From the above results, in view of crimp developing ability, stretch back of knit and crimping status, yarns crystallizable in heat relax step do not show good result by the treatment of the present invention, and show good result by heat-relaxed-stretching treatment as described in Japanese Patent Publication No. 25507/1967. Good result can be obtained only by using the material of the present invention satisfying the condition described in the present specification.

EXAMPLE 13 The same procedure for preparing composite yarn as in Example 10 was followed except that random tricomponent copolyamide 6/66/610 with a copolymerization ratio of /50/20 by weight and having relative viscosity of 2.49 was used and that nylon 6 having relative viscosity of 2.45 was used as homogeneous polyamide, to obtain undrawn filament. From thus obtained undrawn filament, the composite filaments of 22d/5f with number of crimps 14/25 mm was prepared by following the same manner for sample (V) as described in Example 10, except that the non-spun yarn was drawn and subjected to heat relax treatment in hot air atmosphere at 175C. Crimp developping ability and shrinking percentage in boiling water of the fiber were 23 and 12 percent, respectively. Evaluation of knit and X-ray measurement gave substantially same result as that of the sample (V) of the Example 10.

EXAMPLE 14 To 150 Kg of percent aqueous solution of hexamethylene diammonium adipate (66 salt) in an 4004 aqutoclave, was added and dissolved 10 Kg of the salt of hexamethylene diamine and dodecane dicarboxylic acid (612 salt) and subsequently was added and dis solved 30 Kg of e-caprolactam (6M), to obtain the weight ratio of 6M 66 salt 612 salt 30 10. Then the inside of the autoclave was purged with nitrogen for polymerization. The autoclave was heated at 230C for 1 hour, while gradually removing steam and keeping the inside pressure at 17.5 Kg/cm Then the inside pressure was brought from 17.5 Kg/cm to an atmospheric pressure over a period of 1 hour and heating was continued for 1 hour while flowing nitrogen at an atmospheric pressure for about 1 hour. From thus obtained random tricomponent copolyamide having relative viscosity of 2.45 as the one component and nylon LII Incomplete in crystalline structure. No peak separation was observed by densit-o-mctcr trace (one peak) Possesscs crystalline structure. Separation of two peaks in plane and 010.110 plane was clearly observed by densit-o-meter trace Possesscs crystalline structure. Separation of two peaks in 100 plane and (111),] It) plane was clearly observed by dcnsit-o-metcr trace.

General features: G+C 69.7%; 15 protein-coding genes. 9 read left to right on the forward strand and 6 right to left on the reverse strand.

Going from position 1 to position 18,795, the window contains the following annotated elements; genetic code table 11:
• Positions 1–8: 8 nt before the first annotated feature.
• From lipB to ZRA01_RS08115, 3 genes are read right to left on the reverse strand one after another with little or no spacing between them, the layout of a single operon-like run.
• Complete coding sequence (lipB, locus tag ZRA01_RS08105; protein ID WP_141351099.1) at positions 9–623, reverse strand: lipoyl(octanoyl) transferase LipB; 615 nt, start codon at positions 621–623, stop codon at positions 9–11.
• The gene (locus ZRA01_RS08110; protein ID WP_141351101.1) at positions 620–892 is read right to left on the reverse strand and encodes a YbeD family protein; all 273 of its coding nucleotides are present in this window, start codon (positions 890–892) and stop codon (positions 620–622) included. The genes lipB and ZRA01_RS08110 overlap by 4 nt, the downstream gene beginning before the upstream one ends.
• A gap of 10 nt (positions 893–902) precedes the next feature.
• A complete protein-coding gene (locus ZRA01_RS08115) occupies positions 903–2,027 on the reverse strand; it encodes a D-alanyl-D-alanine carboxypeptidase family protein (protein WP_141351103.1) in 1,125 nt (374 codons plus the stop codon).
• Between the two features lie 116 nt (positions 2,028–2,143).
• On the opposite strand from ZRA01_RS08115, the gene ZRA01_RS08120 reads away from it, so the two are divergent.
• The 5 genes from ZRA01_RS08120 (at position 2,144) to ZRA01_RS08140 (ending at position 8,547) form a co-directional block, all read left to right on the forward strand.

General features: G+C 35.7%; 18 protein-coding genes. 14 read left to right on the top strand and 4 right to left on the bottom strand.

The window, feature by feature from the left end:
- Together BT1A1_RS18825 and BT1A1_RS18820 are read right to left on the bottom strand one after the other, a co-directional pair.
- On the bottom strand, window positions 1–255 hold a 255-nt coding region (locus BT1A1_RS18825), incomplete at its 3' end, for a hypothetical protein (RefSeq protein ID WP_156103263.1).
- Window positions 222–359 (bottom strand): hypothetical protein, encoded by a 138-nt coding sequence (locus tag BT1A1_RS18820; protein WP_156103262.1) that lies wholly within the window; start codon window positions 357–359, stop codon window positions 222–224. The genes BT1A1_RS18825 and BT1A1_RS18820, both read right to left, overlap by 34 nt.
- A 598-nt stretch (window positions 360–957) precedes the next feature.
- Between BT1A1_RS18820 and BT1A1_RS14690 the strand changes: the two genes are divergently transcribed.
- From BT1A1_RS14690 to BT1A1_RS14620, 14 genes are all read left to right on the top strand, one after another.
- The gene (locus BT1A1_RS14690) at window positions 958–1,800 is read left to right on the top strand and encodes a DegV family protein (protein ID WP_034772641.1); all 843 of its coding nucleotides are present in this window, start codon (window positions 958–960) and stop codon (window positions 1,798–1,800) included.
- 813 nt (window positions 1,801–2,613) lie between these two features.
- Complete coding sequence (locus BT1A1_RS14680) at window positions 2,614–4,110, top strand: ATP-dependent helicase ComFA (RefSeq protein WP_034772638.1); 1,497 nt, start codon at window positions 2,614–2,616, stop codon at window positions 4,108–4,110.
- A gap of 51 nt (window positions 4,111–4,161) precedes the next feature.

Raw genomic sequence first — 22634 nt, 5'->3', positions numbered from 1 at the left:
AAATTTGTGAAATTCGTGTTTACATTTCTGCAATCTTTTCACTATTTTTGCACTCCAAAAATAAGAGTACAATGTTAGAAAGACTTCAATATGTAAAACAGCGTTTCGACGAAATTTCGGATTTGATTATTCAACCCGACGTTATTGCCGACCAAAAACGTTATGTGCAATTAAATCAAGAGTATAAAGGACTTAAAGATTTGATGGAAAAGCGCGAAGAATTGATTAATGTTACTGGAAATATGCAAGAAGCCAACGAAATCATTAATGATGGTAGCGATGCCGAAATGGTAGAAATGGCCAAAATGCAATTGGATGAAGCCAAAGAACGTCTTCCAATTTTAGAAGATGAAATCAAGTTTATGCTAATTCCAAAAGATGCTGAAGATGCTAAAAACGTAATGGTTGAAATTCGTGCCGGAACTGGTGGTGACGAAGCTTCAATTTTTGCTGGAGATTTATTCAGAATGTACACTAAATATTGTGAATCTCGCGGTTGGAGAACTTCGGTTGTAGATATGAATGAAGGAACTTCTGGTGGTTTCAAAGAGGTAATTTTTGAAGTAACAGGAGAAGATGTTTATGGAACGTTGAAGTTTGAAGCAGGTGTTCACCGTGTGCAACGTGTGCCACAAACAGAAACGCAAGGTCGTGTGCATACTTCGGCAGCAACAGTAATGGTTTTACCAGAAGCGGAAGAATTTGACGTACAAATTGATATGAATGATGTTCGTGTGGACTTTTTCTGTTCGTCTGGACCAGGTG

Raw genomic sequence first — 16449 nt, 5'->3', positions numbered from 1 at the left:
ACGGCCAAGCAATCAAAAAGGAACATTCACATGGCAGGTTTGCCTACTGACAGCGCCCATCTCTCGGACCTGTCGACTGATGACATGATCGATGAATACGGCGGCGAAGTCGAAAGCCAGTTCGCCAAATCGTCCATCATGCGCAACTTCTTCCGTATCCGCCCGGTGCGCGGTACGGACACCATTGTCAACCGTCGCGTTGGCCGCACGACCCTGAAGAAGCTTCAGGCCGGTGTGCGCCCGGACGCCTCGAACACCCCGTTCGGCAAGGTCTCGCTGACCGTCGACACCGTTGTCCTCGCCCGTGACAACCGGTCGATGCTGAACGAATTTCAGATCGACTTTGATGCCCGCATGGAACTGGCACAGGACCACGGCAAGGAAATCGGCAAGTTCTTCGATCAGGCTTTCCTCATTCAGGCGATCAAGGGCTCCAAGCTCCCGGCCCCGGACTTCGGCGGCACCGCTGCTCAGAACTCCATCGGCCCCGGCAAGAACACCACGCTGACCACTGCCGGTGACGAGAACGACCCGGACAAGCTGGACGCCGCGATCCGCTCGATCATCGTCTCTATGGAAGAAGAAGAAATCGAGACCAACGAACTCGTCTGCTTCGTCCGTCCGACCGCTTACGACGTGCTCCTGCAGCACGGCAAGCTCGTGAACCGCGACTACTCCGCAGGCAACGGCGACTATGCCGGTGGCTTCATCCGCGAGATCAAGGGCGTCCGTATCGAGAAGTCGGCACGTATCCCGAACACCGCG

66 having relative viscosity of 2.47 as the other component, composite spinning in the same volume ratio of the components was conducted through a kidney-type composite spinneret (in FIG. 1) having 5 orifices, each with a diameter of 0.3 mmd).

In FIG. 1, the copolyamide component is supplied from groove (a), and nylon 66 from grooves (b) and (c). As shown in FIG. 2, thus obtained non-spun filaments were spun to 3.5 times through feed roll 1 and draw roll 3 and then beat relaxed by introducing to 30 cm long'heating chamber 5 under steam at C wherein steam was supplied from ejector 4 at the top of heating chamber 5 and the yarn was supplied at a speed of 800 m/min.. and the yarn was heat-relaxed at a rate of 23 percent in the heating chamber 5 by adjusting the speeds of draw roll 3 and delivery roll 6 to give 22d/5f composite filament developing 25 percent of crimp with number of crimps being l7/25mm.

Crimp developping ability and shrinking percentage in boiling water of the fiber were 25 and 9 percent, respectively. Evaluation of knitted fabric, crimpability and stretch-back ability were good. The X-ray measurement gave substantially same result as that of the sample (V) of the Example 10.

EXAMPLE 15 From the random tricomponent copolyamide prepared as in Example 14 with a copolymerization ratio of e-caprolactam, hexamethylene diammonium adipate and salt of hexamethylene diamine and dodecane di carboxylic acid being 35/60/5 by weight and having relative viscosity of 246 as the one component and nylon 66 having relative viscosity of 2.47 as the other component, composite spinning as in Example 14 was conducted. Thus obtained undrawn filaments were drawn to 3.5 times and then introduced to 30 cm long-heat chamber 5 under steam atmosphere at 168C, wherein the yarn was supplied with a speed of l 100 m/min. and heat relaxed at 21 percent of relax to obtain 2ld/5f composite filament developing 10 percent of crimp with number of crimps being 7/25 mm.